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11.
González-Moreno S, Yan H, Alcorn KW, Sugarbaker PH. Malignant transformation of “benign” cystic mesothelioma of the peritoneum. J Surg Oncol 2002;79:243-51.  Back to cited text no. 11
    
12.
Bierhoff E, Pfeifer U. Malignant mesothelioma arising from a benign mediastinal mesothelial cyst. Gen Diagn Pathol 1996;142:59-62.  Back to cited text no. 12
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13.
Oktenli C, Celik S. High frequency of inherited variants in the MEFV gene in patients with hematologic neoplasms: A genetic susceptibility? Int J Hematol 2012;95:380-5.  Back to cited text no. 13
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14.
Çelik A, Çalapkorur B, Özdogru I. Case images: A pericardial cyst due to familial Mediterranean fever. Turk Kardiyol Dern Ars 2010;38:379.  Back to cited text no. 14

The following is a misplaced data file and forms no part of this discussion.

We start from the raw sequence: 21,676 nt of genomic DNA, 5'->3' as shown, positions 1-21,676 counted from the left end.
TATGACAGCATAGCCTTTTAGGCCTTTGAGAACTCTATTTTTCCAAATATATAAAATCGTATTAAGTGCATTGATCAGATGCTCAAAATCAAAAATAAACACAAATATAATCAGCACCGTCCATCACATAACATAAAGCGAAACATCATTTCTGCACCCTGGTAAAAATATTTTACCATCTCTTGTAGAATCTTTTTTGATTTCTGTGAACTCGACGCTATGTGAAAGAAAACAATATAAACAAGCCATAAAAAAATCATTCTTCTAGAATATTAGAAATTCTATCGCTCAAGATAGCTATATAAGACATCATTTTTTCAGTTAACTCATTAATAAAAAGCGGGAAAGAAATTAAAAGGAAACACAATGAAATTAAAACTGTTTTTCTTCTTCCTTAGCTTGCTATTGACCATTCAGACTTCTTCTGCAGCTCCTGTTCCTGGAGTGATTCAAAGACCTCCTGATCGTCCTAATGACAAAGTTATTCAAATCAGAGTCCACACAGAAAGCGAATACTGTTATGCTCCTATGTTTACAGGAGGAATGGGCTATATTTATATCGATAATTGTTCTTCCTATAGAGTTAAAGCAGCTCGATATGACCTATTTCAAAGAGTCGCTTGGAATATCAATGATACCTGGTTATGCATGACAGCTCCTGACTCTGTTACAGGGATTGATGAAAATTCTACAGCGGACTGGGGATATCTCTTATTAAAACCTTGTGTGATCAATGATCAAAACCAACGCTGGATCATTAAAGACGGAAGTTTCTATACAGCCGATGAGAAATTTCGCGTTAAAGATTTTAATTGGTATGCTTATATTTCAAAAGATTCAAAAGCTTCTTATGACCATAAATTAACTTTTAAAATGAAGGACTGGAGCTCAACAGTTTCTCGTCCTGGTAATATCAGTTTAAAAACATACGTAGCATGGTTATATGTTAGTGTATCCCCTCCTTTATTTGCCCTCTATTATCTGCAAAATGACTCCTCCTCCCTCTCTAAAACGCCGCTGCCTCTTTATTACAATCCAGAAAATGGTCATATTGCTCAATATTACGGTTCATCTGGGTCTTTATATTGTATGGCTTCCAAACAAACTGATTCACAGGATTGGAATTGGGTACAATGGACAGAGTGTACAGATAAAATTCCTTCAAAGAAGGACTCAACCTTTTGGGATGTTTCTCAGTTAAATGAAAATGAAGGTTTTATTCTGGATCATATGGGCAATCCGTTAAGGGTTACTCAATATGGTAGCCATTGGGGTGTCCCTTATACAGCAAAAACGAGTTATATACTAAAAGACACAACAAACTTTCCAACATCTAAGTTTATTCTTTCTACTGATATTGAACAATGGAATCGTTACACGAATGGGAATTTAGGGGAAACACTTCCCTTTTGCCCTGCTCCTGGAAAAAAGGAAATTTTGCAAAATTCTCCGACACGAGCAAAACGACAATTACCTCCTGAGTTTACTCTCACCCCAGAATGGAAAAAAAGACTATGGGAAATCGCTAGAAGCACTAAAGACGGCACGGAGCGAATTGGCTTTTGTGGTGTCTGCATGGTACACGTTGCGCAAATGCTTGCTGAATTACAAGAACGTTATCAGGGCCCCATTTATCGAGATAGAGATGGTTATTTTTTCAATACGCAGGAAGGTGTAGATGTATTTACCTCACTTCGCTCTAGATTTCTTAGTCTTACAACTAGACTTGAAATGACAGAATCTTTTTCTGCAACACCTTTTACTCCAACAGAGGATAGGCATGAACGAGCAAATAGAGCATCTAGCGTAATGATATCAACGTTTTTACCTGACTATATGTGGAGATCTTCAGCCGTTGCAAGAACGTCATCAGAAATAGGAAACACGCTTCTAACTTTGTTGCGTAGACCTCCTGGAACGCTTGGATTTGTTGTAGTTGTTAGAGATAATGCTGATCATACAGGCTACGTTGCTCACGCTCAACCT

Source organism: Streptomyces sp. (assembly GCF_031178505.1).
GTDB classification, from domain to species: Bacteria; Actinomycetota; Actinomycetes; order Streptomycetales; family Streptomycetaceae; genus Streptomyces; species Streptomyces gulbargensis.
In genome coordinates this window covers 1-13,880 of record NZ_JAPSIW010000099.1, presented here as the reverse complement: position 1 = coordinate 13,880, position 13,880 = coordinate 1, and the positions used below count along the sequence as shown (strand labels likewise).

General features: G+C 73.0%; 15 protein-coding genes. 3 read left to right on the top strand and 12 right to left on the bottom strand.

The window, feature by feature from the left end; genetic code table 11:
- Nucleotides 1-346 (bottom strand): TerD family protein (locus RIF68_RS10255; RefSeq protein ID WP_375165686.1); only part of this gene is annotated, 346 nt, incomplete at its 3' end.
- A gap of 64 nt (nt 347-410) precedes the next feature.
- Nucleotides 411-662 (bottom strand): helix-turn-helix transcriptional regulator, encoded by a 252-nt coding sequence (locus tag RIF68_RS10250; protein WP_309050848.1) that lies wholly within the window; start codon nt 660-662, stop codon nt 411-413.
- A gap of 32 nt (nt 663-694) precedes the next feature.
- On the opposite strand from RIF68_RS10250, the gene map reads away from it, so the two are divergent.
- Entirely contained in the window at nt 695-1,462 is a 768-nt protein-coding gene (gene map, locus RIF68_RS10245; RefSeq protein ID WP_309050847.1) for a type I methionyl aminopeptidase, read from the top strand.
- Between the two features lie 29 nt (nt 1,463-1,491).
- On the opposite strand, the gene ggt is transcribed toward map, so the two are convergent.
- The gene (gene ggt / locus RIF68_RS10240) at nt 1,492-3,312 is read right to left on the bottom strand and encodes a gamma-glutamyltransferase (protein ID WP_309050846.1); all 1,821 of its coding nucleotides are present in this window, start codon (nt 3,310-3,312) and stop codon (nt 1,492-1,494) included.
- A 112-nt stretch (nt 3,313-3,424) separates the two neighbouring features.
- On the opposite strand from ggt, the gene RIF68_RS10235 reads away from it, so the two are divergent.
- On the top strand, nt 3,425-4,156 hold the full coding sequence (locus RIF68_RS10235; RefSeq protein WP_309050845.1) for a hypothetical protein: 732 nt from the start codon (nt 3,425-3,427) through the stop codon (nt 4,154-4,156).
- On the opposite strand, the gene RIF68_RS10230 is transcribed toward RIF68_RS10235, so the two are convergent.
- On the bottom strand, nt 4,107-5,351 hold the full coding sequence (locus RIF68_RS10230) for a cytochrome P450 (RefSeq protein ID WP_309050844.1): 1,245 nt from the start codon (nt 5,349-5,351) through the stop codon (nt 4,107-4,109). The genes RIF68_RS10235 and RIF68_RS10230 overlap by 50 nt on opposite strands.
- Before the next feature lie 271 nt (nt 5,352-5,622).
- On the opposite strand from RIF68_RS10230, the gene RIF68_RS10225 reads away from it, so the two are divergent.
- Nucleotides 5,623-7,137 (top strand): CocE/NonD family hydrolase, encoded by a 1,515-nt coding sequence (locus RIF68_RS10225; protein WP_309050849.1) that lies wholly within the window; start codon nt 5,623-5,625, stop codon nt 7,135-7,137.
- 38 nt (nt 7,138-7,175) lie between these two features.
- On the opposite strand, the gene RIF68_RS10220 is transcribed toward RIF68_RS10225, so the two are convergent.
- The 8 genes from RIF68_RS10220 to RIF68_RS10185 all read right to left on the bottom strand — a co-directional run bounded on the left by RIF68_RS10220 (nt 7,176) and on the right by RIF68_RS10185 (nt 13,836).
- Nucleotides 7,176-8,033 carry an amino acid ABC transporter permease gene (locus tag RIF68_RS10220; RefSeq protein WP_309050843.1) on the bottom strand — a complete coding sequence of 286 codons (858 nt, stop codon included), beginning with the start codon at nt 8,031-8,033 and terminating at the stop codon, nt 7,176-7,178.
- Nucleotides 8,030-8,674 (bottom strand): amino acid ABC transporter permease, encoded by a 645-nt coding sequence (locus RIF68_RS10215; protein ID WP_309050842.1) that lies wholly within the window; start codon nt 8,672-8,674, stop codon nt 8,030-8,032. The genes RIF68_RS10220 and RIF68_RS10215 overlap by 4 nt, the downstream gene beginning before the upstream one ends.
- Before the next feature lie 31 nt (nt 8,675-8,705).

15.
Gentiloni N, Febbraro S, Barone C, Lemmo G, Neri G, Zannoni G, et al. Peritoneal mesothelioma in recurrent familial peritonitis. J Clin Gastroenterol 1997;24:276-9.  Back to cited text no. 15
    
16.
Belange G, Gompel H, Chaouat Y, Chaouat D. Malignant peritoneal mesothelioma occurring in periodic disease: Apropos of a case. Rev Med Interne 1998;19:427-30.  Back to cited text no. 16
    
17.
Curgunlu A, Karter Y, Tüfekci IB, Tunckale A, Karahasanoglu T. Benign cystic mesothelioma: A rare cause of ascites in a case with familial Mediterranean fever. Clin Exp Rheumatol 2003;21 4 Suppl 30:S41-3.  Back to cited text no. 17
    


    Figures

  [Figure 1], [Figure 2], [Figure 3], [Figure 4], [Figure 5], [Figure 6]